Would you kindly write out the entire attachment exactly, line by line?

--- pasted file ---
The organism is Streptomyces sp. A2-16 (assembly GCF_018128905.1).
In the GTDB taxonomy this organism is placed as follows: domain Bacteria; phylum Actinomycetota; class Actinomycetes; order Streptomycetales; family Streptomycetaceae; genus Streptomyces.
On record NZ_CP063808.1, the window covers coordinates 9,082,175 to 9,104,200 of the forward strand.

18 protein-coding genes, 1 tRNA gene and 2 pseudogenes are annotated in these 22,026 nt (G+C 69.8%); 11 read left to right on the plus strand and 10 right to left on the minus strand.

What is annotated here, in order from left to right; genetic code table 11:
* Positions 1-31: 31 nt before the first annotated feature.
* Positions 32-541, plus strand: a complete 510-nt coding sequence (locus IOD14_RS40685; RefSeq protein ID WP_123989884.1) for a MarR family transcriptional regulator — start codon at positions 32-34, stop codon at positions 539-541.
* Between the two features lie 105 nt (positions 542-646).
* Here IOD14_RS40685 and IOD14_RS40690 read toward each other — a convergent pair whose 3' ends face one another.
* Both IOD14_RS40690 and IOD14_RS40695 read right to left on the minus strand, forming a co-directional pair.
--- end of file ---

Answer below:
The organism is Streptomyces sp. A2-16 (assembly GCF_018128905.1).
In the GTDB taxonomy this organism is placed as follows: domain Bacteria; phylum Actinomycetota; class Actinomycetes; order Streptomycetales; family Streptomycetaceae; genus Streptomyces.
On record NZ_CP063808.1, the window covers coordinates 9,082,175 to 9,104,200 of the forward strand.

18 protein-coding genes, 1 tRNA gene and 2 pseudogenes are annotated in these 22,026 nt (G+C 69.8%); 11 read left to right on the plus strand and 10 right to left on the minus strand.

What is annotated here, in order from left to right; genetic code table 11:
* Positions 1-31: 31 nt before the first annotated feature.
* Positions 32-541, plus strand: a complete 510-nt coding sequence (locus IOD14_RS40685; RefSeq protein ID WP_123989884.1) for a MarR family transcriptional regulator — start codon at positions 32-34, stop codon at positions 539-541.
* Between the two features lie 105 nt (positions 542-646).
* Here IOD14_RS40685 and IOD14_RS40690 read toward each other — a convergent pair whose 3' ends face one another.
* Both IOD14_RS40690 and IOD14_RS40695 read right to left on the minus strand, forming a co-directional pair.